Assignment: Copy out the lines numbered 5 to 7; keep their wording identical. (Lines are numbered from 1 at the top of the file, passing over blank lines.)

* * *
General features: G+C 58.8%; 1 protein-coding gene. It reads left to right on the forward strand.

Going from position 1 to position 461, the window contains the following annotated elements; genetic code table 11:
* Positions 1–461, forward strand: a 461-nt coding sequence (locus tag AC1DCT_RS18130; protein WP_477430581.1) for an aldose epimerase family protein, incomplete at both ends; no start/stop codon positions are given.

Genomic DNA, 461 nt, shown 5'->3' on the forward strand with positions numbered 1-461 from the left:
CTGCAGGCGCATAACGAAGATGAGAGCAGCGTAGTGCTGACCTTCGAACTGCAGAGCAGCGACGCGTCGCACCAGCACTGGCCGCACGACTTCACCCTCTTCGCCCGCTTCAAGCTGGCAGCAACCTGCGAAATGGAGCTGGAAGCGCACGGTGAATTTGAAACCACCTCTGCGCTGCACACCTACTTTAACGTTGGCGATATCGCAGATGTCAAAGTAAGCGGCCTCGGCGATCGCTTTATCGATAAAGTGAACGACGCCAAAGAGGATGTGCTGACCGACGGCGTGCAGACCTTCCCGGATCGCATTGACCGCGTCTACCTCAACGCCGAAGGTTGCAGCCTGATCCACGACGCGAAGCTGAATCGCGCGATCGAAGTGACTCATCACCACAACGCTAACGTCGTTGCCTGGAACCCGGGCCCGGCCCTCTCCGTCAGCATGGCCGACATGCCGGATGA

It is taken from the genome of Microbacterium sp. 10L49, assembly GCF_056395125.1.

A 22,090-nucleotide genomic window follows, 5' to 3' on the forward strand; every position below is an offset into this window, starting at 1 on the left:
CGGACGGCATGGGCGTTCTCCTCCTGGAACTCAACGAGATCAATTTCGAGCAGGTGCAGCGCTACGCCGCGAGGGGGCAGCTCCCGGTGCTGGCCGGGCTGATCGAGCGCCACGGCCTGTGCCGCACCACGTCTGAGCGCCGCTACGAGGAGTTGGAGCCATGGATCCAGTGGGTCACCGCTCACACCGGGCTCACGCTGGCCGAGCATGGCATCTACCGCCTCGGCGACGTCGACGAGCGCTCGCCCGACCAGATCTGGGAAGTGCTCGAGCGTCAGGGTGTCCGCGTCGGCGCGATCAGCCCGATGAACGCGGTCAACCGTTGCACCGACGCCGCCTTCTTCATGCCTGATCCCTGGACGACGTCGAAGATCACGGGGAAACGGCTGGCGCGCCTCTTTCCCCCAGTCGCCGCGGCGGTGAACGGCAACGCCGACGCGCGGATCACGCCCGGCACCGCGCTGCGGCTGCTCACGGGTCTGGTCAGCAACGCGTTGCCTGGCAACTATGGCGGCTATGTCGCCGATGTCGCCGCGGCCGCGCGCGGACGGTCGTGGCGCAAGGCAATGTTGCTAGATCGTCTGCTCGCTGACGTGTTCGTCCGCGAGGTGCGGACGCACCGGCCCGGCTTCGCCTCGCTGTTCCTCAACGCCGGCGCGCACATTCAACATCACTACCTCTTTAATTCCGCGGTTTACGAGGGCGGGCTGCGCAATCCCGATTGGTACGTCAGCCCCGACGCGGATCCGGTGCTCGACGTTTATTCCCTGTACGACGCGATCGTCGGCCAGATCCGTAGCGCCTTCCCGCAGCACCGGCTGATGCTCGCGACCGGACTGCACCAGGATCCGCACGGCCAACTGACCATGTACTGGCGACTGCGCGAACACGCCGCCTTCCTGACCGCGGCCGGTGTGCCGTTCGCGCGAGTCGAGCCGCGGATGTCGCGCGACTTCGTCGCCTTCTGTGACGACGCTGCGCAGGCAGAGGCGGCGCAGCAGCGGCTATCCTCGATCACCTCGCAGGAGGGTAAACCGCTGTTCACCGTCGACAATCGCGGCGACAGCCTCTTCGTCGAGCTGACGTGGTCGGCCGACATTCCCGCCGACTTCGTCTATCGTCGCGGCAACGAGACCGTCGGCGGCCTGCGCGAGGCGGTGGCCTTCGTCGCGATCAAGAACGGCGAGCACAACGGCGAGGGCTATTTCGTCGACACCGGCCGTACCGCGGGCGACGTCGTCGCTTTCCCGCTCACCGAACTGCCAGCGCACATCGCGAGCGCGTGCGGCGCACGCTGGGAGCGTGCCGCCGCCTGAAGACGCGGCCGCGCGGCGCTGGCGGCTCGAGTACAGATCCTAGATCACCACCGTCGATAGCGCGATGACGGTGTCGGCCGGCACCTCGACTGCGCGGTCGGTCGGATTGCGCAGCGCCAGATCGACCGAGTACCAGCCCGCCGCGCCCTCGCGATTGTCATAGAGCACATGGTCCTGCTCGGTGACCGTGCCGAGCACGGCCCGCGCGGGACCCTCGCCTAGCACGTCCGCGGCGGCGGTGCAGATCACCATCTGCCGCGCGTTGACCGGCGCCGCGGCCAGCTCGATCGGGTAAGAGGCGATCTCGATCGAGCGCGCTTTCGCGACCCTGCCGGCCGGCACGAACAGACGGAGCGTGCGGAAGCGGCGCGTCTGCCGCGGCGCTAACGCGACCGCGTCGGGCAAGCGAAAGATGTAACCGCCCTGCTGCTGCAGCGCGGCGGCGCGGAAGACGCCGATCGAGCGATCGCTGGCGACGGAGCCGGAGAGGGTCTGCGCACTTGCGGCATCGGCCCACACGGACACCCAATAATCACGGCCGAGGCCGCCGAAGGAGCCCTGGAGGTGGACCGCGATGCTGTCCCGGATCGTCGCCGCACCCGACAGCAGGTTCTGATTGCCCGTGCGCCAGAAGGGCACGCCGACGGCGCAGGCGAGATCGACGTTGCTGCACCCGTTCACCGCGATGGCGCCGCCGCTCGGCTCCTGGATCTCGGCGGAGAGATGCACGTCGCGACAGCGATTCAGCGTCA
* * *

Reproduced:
CTGCAGGCGCATAACGAAGATGAGAGCAGCGTAGTGCTGACCTTCGAACTGCAGAGCAGCGACGCGTCGCACCAGCACTGGCCGCACGACTTCACCCTCTTCGCCCGCTTCAAGCTGGCAGCAACCTGCGAAATGGAGCTGGAAGCGCACGGTGAATTTGAAACCACCTCTGCGCTGCACACCTACTTTAACGTTGGCGATATCGCAGATGTCAAAGTAAGCGGCCTCGGCGATCGCTTTATCGATAAAGTGAACGACGCCAAAGAGGATGTGCTGACCGACGGCGTGCAGACCTTCCCGGATCGCATTGACCGCGTCTACCTCAACGCCGAAGGTTGCAGCCTGATCCACGACGCGAAGCTGAATCGCGCGATCGAAGTGACTCATCACCACAACGCTAACGTCGTTGCCTGGAACCCGGGCCCGGCCCTCTCCGTCAGCATGGCCGACATGCCGGATGA

It is taken from the genome of Microbacterium sp. 10L49, assembly GCF_056395125.1.

A 22,090-nucleotide genomic window follows, 5' to 3' on the forward strand; every position below is an offset into this window, starting at 1 on the left: